Adverse Events From Immune Checkpoint Inhibitors Prolong Hospitalizations, Increase Readmissions
In recent years, there has been a significant increase in hospitalizations, readmissions, and deaths due to immune-related adverse events from immune checkpoint inhibitors, according to a presentation at the ASCO-SITC Clinical Immuno-Oncology Symposium (January 25-27, 2018; San Francisco, CA).
Alterations to the immune system with immune checkpoint inhibitors may result in a variety of immune-related adverse events. These toxicities have been reported extensively in clinical trials, but the impact and magnitude of immune-related adverse events in the real-world—especially in the inpatient setting—remains unclear.
A group of researchers from Massachusetts General Hospital Cancer Center collected data on patients with advanced malignancies who experienced a suspected immune-related adverse event needing admission to an academic hospital from 2011 to 2017. Individual cases were reviewed comprehensively by at least two reviewers, including one sub-specialist. Researchers also surveyed oncologists at Massachusetts General Hospital Cancer Center regarding their confidence managing patients with immune-related adverse events.
Researchers reported 343 hospitalizations for suspected immune-related adverse events over the 6-year span. A majority of these (65%; n = 223) were confirmed immune-related adverse events that required treatment with immunosuppression or therapy stopped as a result. The mean length of stay was 6.3 days (range, 1-31 days), the readmission rate for another immune-related adverse event was 25%, the total readmission rate was 61.7%, and the inpatient mortality rate was 8%.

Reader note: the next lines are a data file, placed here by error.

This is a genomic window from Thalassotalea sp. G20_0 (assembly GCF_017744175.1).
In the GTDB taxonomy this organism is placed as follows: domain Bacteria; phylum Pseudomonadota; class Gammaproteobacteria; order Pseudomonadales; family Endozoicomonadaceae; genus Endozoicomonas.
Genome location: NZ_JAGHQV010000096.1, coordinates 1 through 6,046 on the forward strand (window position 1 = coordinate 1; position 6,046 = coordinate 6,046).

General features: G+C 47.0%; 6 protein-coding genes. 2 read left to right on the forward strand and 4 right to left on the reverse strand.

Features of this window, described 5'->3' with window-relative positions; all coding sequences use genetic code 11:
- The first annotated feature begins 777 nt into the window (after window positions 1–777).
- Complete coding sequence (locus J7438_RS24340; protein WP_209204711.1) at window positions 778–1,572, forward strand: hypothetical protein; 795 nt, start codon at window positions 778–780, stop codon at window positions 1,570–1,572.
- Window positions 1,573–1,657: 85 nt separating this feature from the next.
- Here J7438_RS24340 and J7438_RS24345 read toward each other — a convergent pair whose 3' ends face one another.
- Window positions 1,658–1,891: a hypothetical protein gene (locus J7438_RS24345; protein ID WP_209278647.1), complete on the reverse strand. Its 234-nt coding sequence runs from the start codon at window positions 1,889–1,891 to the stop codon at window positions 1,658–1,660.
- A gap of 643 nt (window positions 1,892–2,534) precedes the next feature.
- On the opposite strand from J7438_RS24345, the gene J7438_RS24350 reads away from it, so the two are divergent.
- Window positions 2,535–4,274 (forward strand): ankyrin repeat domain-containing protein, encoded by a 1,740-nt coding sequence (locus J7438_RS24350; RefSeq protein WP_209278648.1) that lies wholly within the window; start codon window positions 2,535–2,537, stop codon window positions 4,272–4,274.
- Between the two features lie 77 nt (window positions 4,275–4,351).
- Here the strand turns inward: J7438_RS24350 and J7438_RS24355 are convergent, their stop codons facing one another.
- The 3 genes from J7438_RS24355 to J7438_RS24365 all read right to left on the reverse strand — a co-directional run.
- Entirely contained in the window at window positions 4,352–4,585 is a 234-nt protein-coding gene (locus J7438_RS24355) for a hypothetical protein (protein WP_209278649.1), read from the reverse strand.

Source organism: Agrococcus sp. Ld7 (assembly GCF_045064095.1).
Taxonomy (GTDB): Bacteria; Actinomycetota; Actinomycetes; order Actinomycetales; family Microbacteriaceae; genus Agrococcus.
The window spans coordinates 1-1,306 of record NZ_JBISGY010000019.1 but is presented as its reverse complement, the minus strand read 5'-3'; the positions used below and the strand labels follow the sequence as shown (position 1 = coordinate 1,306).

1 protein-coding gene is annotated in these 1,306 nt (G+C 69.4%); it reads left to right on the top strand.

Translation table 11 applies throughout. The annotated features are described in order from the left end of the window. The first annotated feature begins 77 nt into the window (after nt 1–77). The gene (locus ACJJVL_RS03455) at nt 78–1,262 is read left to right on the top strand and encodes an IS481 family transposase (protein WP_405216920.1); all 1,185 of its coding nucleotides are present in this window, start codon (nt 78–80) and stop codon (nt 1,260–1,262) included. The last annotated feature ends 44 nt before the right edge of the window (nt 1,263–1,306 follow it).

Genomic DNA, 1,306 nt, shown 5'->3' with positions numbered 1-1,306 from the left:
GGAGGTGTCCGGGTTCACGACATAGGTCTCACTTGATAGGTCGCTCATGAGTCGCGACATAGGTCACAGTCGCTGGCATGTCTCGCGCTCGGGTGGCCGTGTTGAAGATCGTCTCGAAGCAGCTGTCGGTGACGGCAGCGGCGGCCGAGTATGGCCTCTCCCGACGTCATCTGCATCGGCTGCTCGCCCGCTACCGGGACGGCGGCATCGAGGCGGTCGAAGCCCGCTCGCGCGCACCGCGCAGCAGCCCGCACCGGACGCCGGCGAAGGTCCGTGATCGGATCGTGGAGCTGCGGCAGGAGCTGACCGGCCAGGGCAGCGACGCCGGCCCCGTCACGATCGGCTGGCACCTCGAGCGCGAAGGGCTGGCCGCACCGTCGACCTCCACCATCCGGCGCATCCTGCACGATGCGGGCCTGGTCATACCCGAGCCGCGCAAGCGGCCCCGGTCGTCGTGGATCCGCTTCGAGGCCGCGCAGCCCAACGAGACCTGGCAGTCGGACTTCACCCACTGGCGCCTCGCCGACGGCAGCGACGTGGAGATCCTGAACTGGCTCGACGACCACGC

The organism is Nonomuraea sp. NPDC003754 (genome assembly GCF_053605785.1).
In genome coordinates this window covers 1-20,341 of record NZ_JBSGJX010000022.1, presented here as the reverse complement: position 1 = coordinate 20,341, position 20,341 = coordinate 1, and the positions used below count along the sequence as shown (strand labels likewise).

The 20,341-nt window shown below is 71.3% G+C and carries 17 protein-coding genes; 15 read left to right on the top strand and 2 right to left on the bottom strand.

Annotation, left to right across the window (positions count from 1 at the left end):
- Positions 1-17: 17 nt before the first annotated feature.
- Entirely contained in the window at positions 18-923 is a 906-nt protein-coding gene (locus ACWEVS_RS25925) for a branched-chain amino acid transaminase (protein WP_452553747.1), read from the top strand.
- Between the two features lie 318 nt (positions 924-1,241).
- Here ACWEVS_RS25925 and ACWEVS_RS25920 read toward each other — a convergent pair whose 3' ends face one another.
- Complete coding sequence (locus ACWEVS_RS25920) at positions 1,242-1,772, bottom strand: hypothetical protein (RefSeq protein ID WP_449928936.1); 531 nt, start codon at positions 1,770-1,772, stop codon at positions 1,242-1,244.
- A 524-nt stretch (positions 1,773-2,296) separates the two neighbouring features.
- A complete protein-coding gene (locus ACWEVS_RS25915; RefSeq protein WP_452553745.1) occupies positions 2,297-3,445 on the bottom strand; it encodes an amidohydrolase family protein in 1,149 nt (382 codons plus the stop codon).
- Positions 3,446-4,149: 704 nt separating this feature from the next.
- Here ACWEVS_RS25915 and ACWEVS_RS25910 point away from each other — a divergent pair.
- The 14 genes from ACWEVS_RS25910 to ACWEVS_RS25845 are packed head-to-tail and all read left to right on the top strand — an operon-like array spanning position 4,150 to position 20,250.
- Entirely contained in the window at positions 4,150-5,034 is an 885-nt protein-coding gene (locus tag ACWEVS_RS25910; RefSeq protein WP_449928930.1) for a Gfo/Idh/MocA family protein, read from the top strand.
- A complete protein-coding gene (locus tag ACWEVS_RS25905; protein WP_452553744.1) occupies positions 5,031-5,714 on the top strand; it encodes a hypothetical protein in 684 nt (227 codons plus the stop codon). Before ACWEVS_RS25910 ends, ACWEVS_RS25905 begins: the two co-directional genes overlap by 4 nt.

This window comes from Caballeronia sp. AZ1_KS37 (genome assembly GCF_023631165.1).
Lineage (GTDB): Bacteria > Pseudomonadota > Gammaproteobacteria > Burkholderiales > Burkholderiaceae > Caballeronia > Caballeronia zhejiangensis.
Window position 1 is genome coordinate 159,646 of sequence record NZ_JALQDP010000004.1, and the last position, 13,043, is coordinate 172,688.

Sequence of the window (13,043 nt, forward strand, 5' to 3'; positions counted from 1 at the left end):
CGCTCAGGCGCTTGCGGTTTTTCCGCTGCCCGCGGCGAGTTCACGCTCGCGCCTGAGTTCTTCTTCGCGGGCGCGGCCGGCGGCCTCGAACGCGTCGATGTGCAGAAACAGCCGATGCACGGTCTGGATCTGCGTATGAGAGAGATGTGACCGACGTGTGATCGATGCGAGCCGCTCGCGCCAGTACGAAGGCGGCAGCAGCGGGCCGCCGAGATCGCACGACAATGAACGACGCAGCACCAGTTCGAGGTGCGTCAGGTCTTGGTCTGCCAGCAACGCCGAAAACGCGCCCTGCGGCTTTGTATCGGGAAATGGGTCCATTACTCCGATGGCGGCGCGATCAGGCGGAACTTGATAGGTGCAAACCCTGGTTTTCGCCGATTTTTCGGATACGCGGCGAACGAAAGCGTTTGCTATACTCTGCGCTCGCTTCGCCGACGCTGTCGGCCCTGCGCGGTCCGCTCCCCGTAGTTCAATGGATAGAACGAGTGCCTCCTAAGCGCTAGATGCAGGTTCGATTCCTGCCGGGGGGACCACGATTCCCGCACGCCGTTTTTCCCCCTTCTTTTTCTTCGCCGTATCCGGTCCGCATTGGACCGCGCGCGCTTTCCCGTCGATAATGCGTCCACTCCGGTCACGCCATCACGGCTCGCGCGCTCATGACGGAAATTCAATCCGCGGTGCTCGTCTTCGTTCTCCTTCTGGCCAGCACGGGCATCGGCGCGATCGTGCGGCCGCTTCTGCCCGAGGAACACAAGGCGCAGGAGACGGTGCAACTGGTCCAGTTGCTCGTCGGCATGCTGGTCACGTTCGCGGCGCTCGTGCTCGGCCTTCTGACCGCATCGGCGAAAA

The most common immune-related adverse events were enterocolitis, pulmonary, hepatic, neurological, endocrinopathies, rheumatologic, dermatologic, cardiovascular, renal, and allergy. A significant increase in readmissions due to immune-related adverse events was identified over the span of the study (P < .01).
Additionally, survey respondents (n = 26) admitted to not feeling comfortable managing immune-related adverse events, and 48% felt that immune-related adverse event complications should be managed on a different service.
Findings from the study led researchers to conclude that there is a critical need for coordinated multidisciplinary approach, comprehensive provider education, and a translational research program for the early detection and intervention of immune-related adverse events.—Zachary Bessette